So, the family film is a staple of Christmas movie watching. After three British offerings yesterday, it’s time for a Disney offering. It’s a film made by a very talented actor at the start of a bit of a wilderness period, as we are probably still a decade away from Michael Keaton’s comeback. In fact, he had starred in Jackie Brown just the year before, so maybe he’s one of the few guys not to get the career revitalisation from Tarantino. Or maybe he just wanted to a Christmas film. Anyway, onto the review.
And today it’s…
16th November, Day 17
Jack Frost (Troy Miller, 1998)
Jack Frost (Michael Keaton) is the lead singer in the imaginatively titled The Jack Frost Band, playing decent sized gigs in Colorado but never getting the break they deserve. His constant gigging in putting a strain on his relationship with his wife Gabby (Kelly Preston) and son Charlie (Joseph Cross), so he arranges a special Christmas getaway at a cabin for them. The Jack Frost Band gets noticed however, and get the opportunity to be signed. All they need to do is play at a party for a record executive… on Christmas Eve.
On the way to the show though, Jack’s keyboard player and best friend Mac (Mark Addy complete with his Yorkshire accent) asks him whether they really should play a the party rather than spend Christmas Eve with their families. If they want to sign them the day before Christmas, they’ll still want to sign them the day after, right? The rest of the band agrees, and so while they head back in the van, Jack takes Mac’s car to the cabin. On the way though, he gets caught in a snow storm, and crashes off the road in a fatla road accident.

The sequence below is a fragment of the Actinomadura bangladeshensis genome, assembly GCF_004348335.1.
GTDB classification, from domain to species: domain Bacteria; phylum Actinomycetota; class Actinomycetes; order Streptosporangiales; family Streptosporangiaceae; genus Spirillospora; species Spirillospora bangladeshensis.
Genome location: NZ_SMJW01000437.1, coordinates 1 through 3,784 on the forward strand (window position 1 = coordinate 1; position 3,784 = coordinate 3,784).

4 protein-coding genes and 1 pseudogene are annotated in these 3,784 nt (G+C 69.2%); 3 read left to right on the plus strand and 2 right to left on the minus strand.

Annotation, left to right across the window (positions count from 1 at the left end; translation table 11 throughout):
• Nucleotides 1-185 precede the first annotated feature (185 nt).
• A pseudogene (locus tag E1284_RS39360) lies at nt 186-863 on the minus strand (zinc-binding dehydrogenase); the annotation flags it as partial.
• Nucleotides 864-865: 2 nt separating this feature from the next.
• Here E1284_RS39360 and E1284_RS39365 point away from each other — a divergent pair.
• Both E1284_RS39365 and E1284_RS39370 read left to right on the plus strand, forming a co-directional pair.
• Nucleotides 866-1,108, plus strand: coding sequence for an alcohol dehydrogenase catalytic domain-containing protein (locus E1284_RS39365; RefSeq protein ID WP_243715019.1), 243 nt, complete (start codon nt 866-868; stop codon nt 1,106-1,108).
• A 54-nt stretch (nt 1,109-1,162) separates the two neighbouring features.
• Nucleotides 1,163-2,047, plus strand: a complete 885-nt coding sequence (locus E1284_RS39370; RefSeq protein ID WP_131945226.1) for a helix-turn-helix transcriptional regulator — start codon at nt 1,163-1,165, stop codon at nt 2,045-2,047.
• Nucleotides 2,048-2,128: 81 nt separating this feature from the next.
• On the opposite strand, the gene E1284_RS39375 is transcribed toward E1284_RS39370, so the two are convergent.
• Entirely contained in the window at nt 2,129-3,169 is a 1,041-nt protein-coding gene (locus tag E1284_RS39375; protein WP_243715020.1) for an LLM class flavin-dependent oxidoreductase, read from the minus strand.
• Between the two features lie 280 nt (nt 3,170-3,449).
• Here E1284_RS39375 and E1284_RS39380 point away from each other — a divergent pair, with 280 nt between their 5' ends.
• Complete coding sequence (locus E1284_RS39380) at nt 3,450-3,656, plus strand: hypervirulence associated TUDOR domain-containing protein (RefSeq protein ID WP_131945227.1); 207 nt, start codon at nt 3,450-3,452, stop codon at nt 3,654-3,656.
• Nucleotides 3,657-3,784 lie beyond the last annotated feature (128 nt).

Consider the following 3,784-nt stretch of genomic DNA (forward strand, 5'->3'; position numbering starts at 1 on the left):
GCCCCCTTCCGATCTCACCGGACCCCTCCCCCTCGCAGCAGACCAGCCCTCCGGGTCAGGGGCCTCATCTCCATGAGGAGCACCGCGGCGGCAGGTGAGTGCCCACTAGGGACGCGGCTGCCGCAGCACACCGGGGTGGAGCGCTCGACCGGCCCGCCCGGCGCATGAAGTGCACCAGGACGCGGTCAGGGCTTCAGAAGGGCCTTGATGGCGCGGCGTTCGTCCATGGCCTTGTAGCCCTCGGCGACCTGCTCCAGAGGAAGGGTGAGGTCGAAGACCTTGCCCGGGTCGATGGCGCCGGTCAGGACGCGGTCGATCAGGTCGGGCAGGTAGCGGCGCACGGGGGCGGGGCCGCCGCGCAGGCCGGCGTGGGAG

A year later, Charlie and Gabby are struggling to enjoy the holiday season. To try and cheer up, Charlie builds a snowman, and just before he goes to sleep, plays a harmonica his dad has given him. This magically brings Jack back to life, and he becomes the snowman. The next day, Charlie discovers his dad is now the snowman, and together they start to spend father-son time together. As a Christmas heatwave hits, can Jack survive until Charlie’s hockey game, the one he missed the year before?
This is pretty traditon fare from Disney. They are aiming for a “The Santa Clause” feel-good tone, but only having Michael Keaton’s voice for most of the film means that when you need the charismatic leading man, you actually are just left with a weird looking snowman.
There are some entertaining moments – as the snowman, Jack is surprisingly self-aware, and there are some good jokes – but even though its heart is in the right place, this is a bit too trite and sentimental. Grief and loss in a family film can be difficult to get right (yesterday’s Nativity 3 had some horrible scenes with a distressed daughter being forgotten by a father) so I suppose that seeing Charlie deal with the loss of his father by clinging to the memory of him is not a bad way of doing it. That’s what I read into the whole film anyway.
Overall, I give this
Pretty much down to Mark Addy that second ring. More films set in the midwest of America need Yorkshire accents in them.
So, that’s the family Jack Frost film… tomorrow it is the horror film called JACK FROST!
Until next time, stay gold, Ponyboy, stay gold. See you soonish.
PS Here’s my list so far
31st October, Day 1: The Nightmare Before Christmas
1st November, Day 2: Rocky IV
2nd November, Day 3: Edward Scissorhands
3rd November, Day 4: Trading Places
4th November, Day 5: Batman Returns
5th November, Day 6: Kiss Kiss Bang Bang
6th November, Day 7: Gremlins
7th November, Day 8: Eyes Wide Shut
8th November, Day 9: Love Actually
9th November, Day 10: Lethal Weapon
10th November, Day 11: Die Hard / Die Hard 2
11th November, Day 12: About A Boy
12th November, Day 13: Trapped In Paradise
13th November, Day 14: Reindeer Games
14th November, Day 15: Joyeux Noel
15th November, Day 16: Nativity / Nativity 2 / Nativity 3: Dude, Where’s My Donkey?
16th November, Day 17: Jack Frost